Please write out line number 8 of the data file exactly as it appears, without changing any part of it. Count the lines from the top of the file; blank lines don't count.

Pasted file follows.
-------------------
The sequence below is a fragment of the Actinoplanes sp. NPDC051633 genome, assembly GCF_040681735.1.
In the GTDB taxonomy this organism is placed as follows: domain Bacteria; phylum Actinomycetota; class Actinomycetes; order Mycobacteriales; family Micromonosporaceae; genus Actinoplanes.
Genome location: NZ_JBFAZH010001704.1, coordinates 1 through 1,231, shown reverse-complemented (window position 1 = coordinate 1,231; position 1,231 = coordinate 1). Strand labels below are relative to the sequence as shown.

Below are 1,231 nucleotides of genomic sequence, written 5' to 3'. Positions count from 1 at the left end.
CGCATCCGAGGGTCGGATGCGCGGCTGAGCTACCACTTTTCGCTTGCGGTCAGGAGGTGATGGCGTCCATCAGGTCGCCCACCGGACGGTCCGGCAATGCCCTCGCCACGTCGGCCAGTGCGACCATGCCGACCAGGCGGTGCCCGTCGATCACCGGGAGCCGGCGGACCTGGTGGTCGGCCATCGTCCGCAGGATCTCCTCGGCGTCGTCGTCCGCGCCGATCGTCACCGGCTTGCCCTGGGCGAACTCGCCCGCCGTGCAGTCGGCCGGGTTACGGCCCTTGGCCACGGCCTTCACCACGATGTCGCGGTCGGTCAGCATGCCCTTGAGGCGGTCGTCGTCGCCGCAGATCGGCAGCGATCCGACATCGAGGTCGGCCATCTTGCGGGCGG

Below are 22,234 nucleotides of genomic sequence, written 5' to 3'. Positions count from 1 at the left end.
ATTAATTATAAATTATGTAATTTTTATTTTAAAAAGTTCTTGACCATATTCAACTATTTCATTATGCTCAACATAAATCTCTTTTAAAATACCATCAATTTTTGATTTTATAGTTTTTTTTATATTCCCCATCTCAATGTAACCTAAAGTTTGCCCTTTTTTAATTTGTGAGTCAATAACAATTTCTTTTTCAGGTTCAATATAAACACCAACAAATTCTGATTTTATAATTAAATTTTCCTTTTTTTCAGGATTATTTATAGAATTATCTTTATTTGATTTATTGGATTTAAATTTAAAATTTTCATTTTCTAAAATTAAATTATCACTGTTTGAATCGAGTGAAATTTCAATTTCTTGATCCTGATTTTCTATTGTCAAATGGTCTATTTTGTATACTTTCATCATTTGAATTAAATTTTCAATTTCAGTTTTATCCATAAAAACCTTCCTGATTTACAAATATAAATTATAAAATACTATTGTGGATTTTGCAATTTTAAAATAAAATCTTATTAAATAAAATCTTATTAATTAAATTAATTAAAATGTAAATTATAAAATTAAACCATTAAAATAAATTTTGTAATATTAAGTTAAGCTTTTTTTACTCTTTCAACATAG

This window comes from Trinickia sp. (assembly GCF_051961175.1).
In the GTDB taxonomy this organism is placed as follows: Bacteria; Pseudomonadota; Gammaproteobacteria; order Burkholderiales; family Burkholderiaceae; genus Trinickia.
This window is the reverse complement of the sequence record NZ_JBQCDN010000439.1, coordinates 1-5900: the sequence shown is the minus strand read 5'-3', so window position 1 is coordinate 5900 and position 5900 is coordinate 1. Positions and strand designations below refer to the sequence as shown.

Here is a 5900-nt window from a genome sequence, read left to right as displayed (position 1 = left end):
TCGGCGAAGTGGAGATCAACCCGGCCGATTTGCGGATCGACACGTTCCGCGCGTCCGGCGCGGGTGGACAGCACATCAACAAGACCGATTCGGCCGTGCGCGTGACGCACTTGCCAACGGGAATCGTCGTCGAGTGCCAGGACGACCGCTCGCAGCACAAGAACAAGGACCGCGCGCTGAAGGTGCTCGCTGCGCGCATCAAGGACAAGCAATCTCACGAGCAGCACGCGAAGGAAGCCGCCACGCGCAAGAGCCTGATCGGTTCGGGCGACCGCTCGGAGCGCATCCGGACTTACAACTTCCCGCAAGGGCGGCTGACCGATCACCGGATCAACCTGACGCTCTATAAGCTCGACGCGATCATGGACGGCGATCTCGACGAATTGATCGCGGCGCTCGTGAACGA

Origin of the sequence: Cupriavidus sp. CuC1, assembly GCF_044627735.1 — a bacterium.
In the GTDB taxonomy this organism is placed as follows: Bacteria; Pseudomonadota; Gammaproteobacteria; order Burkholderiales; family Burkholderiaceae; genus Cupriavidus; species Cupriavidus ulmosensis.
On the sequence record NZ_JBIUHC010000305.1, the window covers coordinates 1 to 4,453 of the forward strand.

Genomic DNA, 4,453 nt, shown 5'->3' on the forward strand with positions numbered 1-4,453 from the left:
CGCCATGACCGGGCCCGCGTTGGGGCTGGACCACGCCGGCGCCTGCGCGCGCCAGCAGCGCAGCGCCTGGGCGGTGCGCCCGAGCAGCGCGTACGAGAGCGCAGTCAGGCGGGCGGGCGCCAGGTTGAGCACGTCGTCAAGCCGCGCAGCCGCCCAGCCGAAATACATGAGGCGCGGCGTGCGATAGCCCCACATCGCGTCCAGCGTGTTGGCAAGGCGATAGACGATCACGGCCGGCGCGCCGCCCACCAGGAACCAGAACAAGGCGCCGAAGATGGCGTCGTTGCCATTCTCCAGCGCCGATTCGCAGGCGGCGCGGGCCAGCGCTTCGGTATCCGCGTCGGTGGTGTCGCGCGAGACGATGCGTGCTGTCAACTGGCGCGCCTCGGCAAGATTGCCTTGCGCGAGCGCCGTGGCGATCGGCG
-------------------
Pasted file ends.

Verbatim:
This window comes from Trinickia sp. (assembly GCF_051961175.1).